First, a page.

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Tomba! – The PS3 Attitude Review

Submitted by on Monday, 25 June 20124 Comments

When deciding which adventure platformer starring a pink-haired caveman to play, only one series comes to mind: Tomba. And while PSone Classics can rarely hold a candle to games released this generation, there aren’t many that are cut from the same cloth.

At first glance, Tomba may seem like just another 2D side-scrolling platformer, and this would be true if it weren’t for the trace amounts of 3D platforming. But with a direct competitor in Klonoa: Door to Phantomile and modern day platforming hits like Rayman Origins, how does Tomba stack up?


One of the game’s most unique features is its quest system which offers a total of 130 unique quests to complete. At the start, in the Village of All Beginnings, you discover more than a handful of quests. Some of these are optional side-quests, while the rest are required before moving on to the next area.

The quests in Tomba are stackable, so while you’re running around looking for butterflies you’ll be initiating additional quests along the way. Completing these side-quests unlocks additional rewards, abilities, and items. Rewards such as alternative outfits and weapons will enhance Tomba’s abilities, while other items are useful for completing other side-quests.

Dora the Explorer owes Tomba some royalties.


Most linear platformers follow a standard formula of progression: the hero travels from point A to point B before moving onto the next level. Tomba stands out by taking this formula and crumpling it into a ball and throwing it in the garbage. Tomba’s world is littered with Metroid-style progression obstacles interwoven throughout each area of the game, and he can travel freely within the boundaries of those obstacles.

Though the game is presented as a 2D sidescroller, it has 3D graphics and layers where you can jump into what looks like the background, only to find another section of the same area to explore. There are hidden shortcuts to other areas found only once certain quests are completed. These quests are really quite imaginative.

Throughout the game, Tomba meets many non-playable characters, and many of these acquaintances will assist Tomba in different ways depending on the incomplete quests at hand. In the Dwarf Village, while all the quest dwarfs have been recovered, except the little boy, many of the dwarfs in the village will point out that you haven’t actually saved them all yet.

At one point during my playthrough, I thought I could complete a quest, only to discover that my character needed to learn how to swim first. Suddenly I was given a bunch of bananas and it occurred to me that there was a hungry monkey in a tree at the beginning of the whole game. So I went back and gave it the bananas. He awarded Tomba with a new running ability, and this ability came in handy later for accessing new areas with a longer jump.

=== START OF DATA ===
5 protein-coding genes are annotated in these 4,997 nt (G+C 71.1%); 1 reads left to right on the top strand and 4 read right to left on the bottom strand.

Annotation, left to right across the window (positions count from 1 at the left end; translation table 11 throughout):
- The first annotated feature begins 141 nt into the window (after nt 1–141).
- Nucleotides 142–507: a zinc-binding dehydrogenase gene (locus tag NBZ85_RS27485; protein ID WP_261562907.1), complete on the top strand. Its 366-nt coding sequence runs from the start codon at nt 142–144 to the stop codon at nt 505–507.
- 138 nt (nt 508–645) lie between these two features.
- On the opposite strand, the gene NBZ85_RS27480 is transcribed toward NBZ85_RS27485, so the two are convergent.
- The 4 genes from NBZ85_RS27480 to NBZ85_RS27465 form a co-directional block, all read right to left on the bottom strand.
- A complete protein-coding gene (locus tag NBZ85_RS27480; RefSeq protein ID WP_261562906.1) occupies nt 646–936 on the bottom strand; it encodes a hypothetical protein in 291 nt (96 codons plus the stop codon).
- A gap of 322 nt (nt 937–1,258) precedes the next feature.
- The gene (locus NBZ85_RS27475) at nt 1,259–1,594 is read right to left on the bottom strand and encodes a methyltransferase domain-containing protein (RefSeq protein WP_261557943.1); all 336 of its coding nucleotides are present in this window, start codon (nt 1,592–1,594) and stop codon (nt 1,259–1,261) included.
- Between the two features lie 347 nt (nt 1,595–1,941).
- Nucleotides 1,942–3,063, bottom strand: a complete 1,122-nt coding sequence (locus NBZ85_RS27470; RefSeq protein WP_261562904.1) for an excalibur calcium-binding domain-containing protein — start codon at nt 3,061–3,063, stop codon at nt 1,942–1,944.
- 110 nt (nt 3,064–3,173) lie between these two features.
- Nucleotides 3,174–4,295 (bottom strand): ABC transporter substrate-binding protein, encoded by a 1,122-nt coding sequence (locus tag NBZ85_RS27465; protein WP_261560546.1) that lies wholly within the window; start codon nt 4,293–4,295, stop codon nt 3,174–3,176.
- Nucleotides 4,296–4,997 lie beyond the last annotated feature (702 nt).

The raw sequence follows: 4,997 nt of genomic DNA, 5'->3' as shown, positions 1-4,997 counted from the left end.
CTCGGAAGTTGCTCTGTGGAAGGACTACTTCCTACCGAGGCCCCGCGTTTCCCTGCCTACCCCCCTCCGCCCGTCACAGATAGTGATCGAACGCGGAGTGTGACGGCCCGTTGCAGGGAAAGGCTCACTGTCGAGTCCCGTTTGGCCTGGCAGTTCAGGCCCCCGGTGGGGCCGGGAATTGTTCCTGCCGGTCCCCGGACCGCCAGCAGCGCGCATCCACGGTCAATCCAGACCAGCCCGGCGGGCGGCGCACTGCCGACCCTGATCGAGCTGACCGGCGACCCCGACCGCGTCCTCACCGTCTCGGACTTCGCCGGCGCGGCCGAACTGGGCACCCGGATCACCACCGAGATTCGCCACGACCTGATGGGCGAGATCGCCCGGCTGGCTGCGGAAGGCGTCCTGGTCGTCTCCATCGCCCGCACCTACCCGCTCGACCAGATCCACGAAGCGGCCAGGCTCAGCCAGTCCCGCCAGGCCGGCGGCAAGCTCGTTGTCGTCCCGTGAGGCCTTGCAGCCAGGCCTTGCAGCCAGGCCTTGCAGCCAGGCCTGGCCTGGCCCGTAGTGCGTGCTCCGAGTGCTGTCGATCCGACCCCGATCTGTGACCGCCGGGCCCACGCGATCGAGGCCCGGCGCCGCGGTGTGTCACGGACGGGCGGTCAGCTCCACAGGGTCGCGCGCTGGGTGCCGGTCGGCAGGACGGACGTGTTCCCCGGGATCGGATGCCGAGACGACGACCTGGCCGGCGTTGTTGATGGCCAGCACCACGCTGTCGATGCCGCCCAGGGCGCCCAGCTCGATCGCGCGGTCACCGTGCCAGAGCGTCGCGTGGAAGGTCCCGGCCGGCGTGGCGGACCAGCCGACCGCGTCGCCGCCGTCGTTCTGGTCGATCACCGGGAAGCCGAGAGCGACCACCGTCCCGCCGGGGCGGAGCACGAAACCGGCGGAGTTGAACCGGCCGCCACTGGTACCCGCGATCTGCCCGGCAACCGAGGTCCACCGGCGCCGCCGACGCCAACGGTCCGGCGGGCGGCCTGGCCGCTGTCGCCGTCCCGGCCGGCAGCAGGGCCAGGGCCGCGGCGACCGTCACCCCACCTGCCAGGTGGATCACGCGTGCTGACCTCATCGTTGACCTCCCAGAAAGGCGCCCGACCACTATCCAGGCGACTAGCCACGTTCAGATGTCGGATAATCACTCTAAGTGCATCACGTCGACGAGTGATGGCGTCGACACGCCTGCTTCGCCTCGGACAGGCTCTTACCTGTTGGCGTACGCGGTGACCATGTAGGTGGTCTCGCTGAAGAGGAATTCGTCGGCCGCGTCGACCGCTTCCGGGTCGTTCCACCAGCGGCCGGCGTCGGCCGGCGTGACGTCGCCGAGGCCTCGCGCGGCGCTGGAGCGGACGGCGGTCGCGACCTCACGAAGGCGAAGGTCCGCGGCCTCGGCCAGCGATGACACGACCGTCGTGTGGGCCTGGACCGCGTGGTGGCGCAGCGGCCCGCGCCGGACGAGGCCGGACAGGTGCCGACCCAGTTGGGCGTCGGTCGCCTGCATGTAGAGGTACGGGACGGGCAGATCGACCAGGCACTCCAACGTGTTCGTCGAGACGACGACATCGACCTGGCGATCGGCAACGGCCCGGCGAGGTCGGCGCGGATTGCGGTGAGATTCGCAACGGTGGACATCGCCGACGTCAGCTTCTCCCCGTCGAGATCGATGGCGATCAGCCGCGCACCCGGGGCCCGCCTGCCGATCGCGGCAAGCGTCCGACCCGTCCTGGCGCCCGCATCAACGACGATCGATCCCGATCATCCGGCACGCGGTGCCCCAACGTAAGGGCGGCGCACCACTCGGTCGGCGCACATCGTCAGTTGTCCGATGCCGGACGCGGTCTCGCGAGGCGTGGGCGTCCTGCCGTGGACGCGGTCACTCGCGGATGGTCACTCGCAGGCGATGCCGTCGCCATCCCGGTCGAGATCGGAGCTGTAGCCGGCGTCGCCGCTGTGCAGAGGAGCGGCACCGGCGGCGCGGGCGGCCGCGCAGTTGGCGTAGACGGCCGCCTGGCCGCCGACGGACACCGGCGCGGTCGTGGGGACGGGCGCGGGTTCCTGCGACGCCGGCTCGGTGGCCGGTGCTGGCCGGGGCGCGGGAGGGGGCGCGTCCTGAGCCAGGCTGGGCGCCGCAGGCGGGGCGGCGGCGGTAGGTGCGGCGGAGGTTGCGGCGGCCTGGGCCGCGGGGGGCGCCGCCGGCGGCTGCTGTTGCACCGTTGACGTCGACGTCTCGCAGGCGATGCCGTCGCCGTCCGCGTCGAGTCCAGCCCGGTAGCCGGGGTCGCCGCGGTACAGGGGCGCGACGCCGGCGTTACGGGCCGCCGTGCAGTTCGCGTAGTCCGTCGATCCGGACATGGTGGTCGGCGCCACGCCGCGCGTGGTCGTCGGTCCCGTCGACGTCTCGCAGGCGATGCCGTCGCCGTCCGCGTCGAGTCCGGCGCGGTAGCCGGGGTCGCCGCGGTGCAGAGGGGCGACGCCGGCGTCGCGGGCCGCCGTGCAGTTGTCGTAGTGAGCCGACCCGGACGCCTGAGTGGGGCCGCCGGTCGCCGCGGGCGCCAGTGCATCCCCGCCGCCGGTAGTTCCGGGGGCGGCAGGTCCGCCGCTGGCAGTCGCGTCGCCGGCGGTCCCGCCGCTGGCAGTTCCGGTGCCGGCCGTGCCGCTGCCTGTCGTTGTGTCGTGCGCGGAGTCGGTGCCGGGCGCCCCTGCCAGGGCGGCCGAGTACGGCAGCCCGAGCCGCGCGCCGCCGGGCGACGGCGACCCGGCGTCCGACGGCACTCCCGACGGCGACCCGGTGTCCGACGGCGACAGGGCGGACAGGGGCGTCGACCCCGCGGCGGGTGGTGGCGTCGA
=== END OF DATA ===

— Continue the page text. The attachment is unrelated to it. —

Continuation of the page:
I’ll take those bananas, but next time I see you, you’d better have a real boat.

At another point, a hidden green dwarf told me there was a dog barking in the spores and needed to be rescued. When I took the dog back to the same green dwarf, he said the dog looked sick. I recalled that while exploring the Dwarf Village, I spoke with a woman who said she was a doctor. So I took the sick dog to her and she took care of it, but told me I needed to find medicine.


Tomba was released for the PlayStation in December 1997 in Japan, and later in the summer of 1998 for the rest of the world. It came out on compact disc, and now, 15 years later, it has been re-released for digital download on the PlayStation Network. The game’s creator, Tokuro Fujiwara, knew how to make fun games; he’s also known for creating Ghosts N’ Goblins and producing the Mega Man series.

You gotta try these mushrooms, they’re hilarious!

After 20 years, Tomba plays just the way anyone would remember, but this time on a large high-definition TV or on the smaller screen of the PSP. Thanks to PS3, Tomba can be played with the visuals upscaled to 1080p, smoothing out all of the textures. This modern presentation of a classic helps to make it playable for both existing fans and those curious to find out what all the hype is about.

Maybe Tomba didn’t inspire Grand Theft Auto to incorporate quests into an open world, maybe it just inspired the people who may have played it and worked for Rockstar. After playing through the original Tomba, I’m eager to get my hands on Tomba 2. And if at all possible, I implore MonkeyPaw to step up and make a Tomba game for this generation.

Frequently accessible manual save points are scattered closely together throughout the game. I managed to get many hours of Tomba gameplay in on the PS3 and the PSP Go. The selling points on Tomba tout over 100 hours of gameplay, but I probably won’t be the one to prove this. Though, at $9.99, there is absolutely no reason why you shouldn’t add Tomba to your digital download collection.